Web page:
FREE Recycled Batteries for HAM's

Skip the verbiage and go straight to the "what's available" list!

Hospitals use and discard LOTS of batteries!

For example, a mobile X-ray machine carries ten 12V-28AH sealed lead-acid batteries, each of which is about the size of a small automobile battery, and each battery consists of six non-replaceable 2-volt cells.   Over time and/or use, cells lose their ability to hold a charge, and after enough cells have deteriorated such that the total voltage won't operate the X-ray machine, the hospital replaces the ENTIRE BANK!   Furthermore, to try to ensure they will never fail in use, batteries which power IV pumps and UPS's (Uninterruptible Power Supplies) are replaced on a time-in-use basis even if they haven't yet failed.

For 30 years, Mercy Hospital in Manhattan, Kansas, has given me their "old"/"bad" batteries.   Those whose voltage remains "nominal" while supplying a current of an ampere or two (I use an automobile headlamp as a visual load) are listed below and are given (FREE of charge, of course) to amateur-radio/HAM operators all over the nation (I once sent, via a HAM who was going that way, ten 12V, 28AH batteries all the way from here in middle Kansas to southern Florida for use in their hurricane season!), while those which fail go to the recycling center.

Over the years, I've received all sorts of batteries, from monster 110-pound 12V-100AH batteries to 50-pound 120V-4AH batteries to ounce-size cells.   Most batteries are LEAD-ACID, but shrink-wrapped packs generally contain NiCd, NiMH, or Li-Ion cells, and some are so well encased that I don't know what they are!   Once, long ago, I received some "wet" NiCd's (think potassium hydroxide instead of sulfuric acid), and once I was given two humongous-big/heavy 5 KVA UPS's (the entire uninterruptible power supply INcluding the batteries); these went to Kansas City and Nebraska for emergency repeater power!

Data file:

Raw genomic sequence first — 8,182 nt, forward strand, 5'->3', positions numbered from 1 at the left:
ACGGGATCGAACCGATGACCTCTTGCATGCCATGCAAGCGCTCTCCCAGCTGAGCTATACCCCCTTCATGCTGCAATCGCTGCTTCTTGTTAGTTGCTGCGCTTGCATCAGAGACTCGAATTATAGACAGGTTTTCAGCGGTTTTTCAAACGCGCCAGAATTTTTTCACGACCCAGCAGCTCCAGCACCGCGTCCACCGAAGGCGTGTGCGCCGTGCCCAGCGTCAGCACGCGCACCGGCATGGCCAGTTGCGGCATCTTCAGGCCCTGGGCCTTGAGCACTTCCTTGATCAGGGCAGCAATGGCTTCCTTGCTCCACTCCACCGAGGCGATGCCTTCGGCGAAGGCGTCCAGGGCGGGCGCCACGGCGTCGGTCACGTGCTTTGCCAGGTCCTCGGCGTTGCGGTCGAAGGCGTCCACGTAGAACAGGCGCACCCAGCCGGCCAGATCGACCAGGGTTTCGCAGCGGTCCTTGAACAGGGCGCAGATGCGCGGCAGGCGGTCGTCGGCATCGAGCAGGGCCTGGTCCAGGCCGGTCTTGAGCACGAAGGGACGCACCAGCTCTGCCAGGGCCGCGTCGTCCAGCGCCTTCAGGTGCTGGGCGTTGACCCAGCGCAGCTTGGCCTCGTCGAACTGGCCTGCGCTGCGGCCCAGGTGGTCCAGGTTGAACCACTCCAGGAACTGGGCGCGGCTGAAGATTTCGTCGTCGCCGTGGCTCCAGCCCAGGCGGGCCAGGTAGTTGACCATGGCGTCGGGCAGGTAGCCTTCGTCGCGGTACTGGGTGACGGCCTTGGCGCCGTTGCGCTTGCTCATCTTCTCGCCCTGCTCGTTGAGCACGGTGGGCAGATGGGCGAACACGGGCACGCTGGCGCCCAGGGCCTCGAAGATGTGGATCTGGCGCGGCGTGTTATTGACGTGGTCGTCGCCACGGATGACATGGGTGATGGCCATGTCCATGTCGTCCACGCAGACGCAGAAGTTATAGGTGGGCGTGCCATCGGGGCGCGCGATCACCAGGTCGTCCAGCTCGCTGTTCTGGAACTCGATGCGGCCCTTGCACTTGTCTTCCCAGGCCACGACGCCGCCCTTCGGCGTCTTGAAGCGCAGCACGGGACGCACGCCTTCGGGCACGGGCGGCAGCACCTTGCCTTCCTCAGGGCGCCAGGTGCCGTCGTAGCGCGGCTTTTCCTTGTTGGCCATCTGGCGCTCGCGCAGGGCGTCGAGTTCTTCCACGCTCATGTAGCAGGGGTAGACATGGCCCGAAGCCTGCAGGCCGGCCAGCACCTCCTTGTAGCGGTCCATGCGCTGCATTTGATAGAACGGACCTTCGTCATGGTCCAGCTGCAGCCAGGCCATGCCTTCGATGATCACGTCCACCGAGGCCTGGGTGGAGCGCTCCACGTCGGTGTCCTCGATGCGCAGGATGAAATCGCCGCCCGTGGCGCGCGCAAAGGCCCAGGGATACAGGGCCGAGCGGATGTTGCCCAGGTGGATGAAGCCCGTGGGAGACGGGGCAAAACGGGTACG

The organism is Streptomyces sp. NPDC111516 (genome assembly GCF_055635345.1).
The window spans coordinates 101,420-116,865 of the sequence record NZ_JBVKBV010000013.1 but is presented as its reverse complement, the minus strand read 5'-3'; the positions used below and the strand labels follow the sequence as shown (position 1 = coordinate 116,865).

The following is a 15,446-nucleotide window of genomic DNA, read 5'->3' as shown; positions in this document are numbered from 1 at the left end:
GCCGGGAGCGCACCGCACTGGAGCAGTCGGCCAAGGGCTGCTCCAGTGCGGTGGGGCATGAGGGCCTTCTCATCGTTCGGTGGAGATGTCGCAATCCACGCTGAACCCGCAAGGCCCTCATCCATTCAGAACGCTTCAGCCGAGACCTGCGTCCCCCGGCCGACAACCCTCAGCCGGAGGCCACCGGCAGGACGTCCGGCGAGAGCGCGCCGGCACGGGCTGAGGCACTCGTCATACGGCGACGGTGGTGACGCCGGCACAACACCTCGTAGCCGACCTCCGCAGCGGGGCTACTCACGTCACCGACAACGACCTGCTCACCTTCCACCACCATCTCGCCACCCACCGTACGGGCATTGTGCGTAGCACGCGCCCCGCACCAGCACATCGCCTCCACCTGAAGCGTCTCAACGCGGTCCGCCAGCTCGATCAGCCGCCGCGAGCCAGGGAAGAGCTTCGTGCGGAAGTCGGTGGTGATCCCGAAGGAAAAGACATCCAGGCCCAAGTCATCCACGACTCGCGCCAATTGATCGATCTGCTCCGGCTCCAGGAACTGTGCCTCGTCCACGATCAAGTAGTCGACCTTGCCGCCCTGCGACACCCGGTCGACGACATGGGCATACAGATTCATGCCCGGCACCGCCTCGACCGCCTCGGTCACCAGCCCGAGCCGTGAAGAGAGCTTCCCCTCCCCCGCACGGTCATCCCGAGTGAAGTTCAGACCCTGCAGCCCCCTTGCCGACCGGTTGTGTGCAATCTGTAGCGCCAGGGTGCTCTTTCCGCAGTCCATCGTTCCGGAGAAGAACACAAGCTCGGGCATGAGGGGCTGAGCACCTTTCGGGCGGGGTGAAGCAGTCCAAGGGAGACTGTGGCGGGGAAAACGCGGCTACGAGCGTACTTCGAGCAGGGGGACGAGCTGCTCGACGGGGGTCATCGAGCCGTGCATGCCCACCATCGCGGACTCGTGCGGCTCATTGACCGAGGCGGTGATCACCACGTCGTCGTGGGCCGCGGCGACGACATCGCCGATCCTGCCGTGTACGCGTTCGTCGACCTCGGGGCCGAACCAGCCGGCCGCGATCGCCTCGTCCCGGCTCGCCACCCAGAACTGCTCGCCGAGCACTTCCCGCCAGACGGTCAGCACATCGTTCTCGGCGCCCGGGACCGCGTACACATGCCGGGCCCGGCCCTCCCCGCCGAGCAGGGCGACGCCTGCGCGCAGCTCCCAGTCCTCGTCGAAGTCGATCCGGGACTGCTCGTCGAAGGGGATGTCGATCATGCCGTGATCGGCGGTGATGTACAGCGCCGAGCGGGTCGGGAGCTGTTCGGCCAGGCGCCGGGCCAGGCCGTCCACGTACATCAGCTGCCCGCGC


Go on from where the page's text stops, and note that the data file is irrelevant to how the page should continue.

Many of these batteries last for YEARS beyond their replacement date (in 2007, for example, I finally recycled a 12V-17AH battery which HAMs used to provide emergency communication for the 1996 International Horse Race), and some may die tomorrow!   But since they are FREE, you get what you pay for!

As of December, 2013, the following batteries are available

I was able to give most of "my" batteries away at the Salina Hamfest, so
                    very few remain (until the hospital calls me again)
How        Amp
---- ----- ----  ---------------------------------------------------------
  1   12    7+   2.5 x 3.6 x 6

  0   12    3.4  2.6 x 2.3 x 5.3

  0   12    2.9  1.3 x 3.9 x 5.1
                 Two glued-together 6-volt batteries in series

  0    8    2.7  1.4 x 2.4 x 5.3 IV-pump batteries rated for fairly-low
                 discharge rate & replaced on a time-in-use basis.
                 They last a LONG time when used in place of 9-volt
                 "transistor" batteries!

  0   12    2+   1.4 x 2.3 x 7
  1   12    2+   1.4 x 2.3 x 7 WITH FUSE

  4    6    6    1.8 x 3.3 x 4.4

  0    6    5    Three D-size cylindrical Gates cells in triangular pack

  0    6    4    1.8 x 2.8 x 4

I also have SOME "bad" shrink-wrapped NiMH and NiCd PACKS with several cell
sizes ("A", "Sub-C", etc.), but you can make "good" packs from them by
disassembling and rebuilding them into whatever size & rating you need.

I also currently have a 3 KVA UPS whose input is 220V but whose outputs
are all 110V; it, too, needs a good home.

If you have a use for one (or more) of the above, and if you'll promise to dispose of it (them) properly when it (they) finally expire, then contact me by email ( or phone (785-539-4448; Manhattan, KS).   First come, first served, and you must come to my place to get them.

Some miscellaneous hardware and/or connectors are also occasionally available.
Five boxes preserve our freedoms:  soap, ballot, witness, jury, and cartridge.
PhD EE - Barbershop Tenor - CDL(PTXS) - Amateur Radio Operator (W0PBV)
NRA "Lifer" & Certified Rifle, Pistol, and Home-Firearm-Safety Instructor
Certified Instructor for Kansas CCH (Concealed-Carry Handgun) license

This page was last modified on Monday, 21 April, 2014.